In the times of too much information, internet can be a double edged sword. Now after the Green revolution, it is making us believe, we are in the midst of the organic revolution. Organic food is now the new universal fad. And a rather expensive one. In an Indian joint family system, it is practically impossible for a middle class family to sustain their daily budget on organic fruits and vegetables which are way costlier than what you spend regularly. Moreover, how does one even know what we are paying for is actually what it claims to be. From organic ketchup to honey, and from exorbitant costing eggs to gram flour, the markets are flooded with the feel good factor. But even if one can afford it, it is not that simple. The options are mind boggling and food labelled ‘natural’ or ‘hormone free’ still does not make them organic! Depending on your pocket, it may make sense to switch to at least those things our children consume on a daily basis, that is once we have gone past the debate on whether organic food is equally nutritious or not. But the reality is that we did not grow up eating french fries and burgers as regularly as this generation does. Our birthday parties were simpler with most of the food cooked at home. So the exposure that our children have to preservatives whether it is in the ketchup or the party favourite chicken nuggets that it comes with, is manifold.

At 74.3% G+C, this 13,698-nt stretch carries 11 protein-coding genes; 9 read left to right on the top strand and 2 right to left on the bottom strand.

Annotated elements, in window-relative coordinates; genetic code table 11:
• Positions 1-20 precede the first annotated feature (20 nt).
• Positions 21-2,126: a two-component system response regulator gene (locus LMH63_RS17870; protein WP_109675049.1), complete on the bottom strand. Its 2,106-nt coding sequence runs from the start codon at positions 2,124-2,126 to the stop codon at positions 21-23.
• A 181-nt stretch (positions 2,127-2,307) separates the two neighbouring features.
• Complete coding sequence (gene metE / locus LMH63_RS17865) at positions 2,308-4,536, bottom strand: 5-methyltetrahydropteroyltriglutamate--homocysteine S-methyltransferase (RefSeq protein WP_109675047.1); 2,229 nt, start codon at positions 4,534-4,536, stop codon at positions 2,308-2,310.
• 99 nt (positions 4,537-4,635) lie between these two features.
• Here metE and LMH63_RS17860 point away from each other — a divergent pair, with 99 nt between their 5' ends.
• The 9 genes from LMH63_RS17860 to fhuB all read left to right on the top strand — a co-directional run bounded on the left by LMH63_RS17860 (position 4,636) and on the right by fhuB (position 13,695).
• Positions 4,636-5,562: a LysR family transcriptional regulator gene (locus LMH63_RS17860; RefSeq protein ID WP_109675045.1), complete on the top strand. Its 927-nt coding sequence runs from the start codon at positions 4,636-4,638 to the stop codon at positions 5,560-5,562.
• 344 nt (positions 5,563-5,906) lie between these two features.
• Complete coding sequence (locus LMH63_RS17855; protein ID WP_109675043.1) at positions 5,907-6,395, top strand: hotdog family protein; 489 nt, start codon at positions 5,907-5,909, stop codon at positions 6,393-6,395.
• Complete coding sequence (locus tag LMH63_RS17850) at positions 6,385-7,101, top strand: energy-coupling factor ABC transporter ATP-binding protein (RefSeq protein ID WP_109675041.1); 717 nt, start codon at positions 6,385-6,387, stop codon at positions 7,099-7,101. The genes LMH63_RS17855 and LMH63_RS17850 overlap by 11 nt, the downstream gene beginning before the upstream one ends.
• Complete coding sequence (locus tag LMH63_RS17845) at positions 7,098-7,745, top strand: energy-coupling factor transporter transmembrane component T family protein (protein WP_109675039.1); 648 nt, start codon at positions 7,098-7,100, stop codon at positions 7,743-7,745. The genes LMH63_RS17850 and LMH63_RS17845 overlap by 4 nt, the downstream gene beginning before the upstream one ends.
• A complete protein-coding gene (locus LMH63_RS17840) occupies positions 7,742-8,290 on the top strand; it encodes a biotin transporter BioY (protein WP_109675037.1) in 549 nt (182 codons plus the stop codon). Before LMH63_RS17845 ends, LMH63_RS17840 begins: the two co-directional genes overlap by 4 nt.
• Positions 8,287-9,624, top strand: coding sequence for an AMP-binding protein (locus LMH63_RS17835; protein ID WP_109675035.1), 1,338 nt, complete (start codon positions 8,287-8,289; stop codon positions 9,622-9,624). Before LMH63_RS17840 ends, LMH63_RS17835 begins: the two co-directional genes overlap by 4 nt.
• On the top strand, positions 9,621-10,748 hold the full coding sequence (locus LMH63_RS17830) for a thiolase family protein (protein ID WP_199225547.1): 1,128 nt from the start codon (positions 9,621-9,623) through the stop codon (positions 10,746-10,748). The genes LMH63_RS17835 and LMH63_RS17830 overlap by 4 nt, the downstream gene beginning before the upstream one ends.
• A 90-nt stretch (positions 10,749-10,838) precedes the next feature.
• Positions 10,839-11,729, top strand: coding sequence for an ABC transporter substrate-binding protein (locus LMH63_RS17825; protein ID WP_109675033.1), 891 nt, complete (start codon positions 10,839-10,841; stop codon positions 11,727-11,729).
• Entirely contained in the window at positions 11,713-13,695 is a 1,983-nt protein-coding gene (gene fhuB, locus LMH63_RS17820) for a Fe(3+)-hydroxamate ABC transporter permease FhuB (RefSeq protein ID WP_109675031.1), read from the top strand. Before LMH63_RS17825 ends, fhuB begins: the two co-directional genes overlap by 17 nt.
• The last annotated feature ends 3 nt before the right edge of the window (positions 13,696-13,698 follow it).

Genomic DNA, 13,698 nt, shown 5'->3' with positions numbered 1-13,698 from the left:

So what then do we feed ourselves, and more importantly our children. The spinach they say has chemical residues, the lettuce in your salad isn’t healthy either. Mayo Clinic perhaps has the most realistic answer. It says, it is best to mix a variety of food from a different sources. This gives a better mix of nutrients and reduces chances of exposure to a single pesticide. And of course, peel most fruits before consuming them. Yes that takes away some fiber and nutritional value. But that’s a small price to pay.

Not just what we eat, increased information is making a mess of our beauty regime. Because if you thought only organic pasta was on the shelves, look again. The obsession to go natural has forced us to re-evaluate what we even put on our face. The creams have toxins, the lotions aren’t pure enough. Oils with fancy names like Argon or Rose hip from equally exotic places like Morocco and Chile are all over the market. Maybe it is just marketing, but I at least had never heard of carrot seed oil until recently. So rather than get all flummoxed, I think it is simpler and not to mention cheaper, to go back to the good old ponds cream.

Those times were easier. There was also less information traffic. But a man’s got to eat what a man must eat. As my doctor said, choose between hormone injected chicken or the pollution. Or maybe just stop reading the internet.

(Views expressed by author are personal)